It’s been almost 3 months since T-Mobile took the wraps off its last Uncarrier phase, and it was perhaps its most disruptive to date. Offering to pay off customer early termination fees in order for them to switch carriers was a bold move, with subscribers being offered up to $650 to trade-in and port their number to Magenta.
With three months having gone, and T-Mobile roughly sticking to one disruptive phase each quarter, it’s worth counting down to now:
On March 26, 2013, the Company announced its radically simplified unlimited “Simple Choice” service plan with no annual service contract. Device financing with the Equipment Installment Plan (EIP) provides customers with low out-of-pocket costs on some of the most popular devices available in the US wireless industry.
On July 10, 2013, the Company unveiled JUMP!(TM), a groundbreaking approach to more frequent phone upgrades. T-Mobile had more than 3.6 million customers enrolled in JUMP! at the end of the fourth quarter of 2013.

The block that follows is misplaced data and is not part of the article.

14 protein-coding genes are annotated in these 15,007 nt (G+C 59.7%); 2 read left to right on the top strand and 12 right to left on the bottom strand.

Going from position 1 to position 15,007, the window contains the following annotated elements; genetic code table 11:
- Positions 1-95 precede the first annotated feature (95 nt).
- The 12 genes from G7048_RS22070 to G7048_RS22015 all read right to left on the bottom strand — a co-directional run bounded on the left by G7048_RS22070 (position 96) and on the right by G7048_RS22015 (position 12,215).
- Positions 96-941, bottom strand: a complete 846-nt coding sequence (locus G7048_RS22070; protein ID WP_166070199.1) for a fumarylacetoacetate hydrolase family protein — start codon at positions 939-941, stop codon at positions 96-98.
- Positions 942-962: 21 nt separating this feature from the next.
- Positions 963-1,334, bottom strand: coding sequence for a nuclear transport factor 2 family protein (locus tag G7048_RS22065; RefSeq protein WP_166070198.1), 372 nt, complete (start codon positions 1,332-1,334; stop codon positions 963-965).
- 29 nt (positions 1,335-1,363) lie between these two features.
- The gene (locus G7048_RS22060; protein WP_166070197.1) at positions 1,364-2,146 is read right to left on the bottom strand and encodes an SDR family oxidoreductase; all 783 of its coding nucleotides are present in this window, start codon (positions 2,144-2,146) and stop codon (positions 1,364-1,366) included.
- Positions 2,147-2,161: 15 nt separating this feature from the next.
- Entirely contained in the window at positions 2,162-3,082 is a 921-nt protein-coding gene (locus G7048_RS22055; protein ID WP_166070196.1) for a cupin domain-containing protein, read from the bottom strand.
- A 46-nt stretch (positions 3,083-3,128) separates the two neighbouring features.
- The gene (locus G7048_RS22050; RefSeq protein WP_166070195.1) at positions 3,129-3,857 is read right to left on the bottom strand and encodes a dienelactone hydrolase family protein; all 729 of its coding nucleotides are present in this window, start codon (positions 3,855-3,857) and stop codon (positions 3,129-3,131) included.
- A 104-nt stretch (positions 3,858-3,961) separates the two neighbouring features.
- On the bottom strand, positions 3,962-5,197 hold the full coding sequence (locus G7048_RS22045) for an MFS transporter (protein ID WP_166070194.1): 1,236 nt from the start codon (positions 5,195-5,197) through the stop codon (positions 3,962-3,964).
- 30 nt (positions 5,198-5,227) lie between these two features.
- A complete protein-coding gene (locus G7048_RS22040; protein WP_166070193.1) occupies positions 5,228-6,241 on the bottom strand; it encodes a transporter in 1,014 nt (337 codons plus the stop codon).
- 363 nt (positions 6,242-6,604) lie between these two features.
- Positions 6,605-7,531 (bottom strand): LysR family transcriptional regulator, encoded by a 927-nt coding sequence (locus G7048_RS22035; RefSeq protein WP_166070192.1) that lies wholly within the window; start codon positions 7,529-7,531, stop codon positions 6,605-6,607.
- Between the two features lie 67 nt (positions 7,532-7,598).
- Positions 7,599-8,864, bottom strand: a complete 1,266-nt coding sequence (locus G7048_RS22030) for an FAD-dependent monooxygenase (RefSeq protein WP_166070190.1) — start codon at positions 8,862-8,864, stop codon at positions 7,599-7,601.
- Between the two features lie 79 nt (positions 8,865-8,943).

On October 9, 2013, the Company announced that it would make “the world your network – at no extra charge” – with unlimited data and texting worldwide in 100+ countries for Simple Choice customers. At the same time, T-Mobile announced that it had delivered nationwide 4G LTE in 233 metro areas covering 202 million people. Since then, 4G LTE coverage has increased to 273 metro areas covering 209 million people.
On October 23, 2013, the Company un-leashed tablets and revolutionized how customers buy and use tablets with free data for life. Customers receive 200 MB of free data every month with any tablet for as long as they own and use the device on T-Mobile’s network. In the fourth quarter of 2013, T-Mobile had 69,000 mobile broadband branded postpaid net additions, principally composed of tablets, compared to 5,000 in the third quarter of 2013.
On January 8, 2014, the Company announced that it would reimburse Early Termination Fees (ETFs) for individuals and families who make the switch to T-Mobile and trade in an eligible device. The plan also offers a trade-in value for customers’ phones.
As you can see from the difference in dates, there’s a 3-4 month gap in between each phase (except for October when the company announced two within the space of two weeks.
So there’s that pattern, and then there’s Mike Sievert’s tweet from last week, showing some execs around a conference table “planning the next Un-carrier move“. But the question is: What will it be? What is left in the industry to disrupt? Are there any pain-points left for consumers. What would you like to see?
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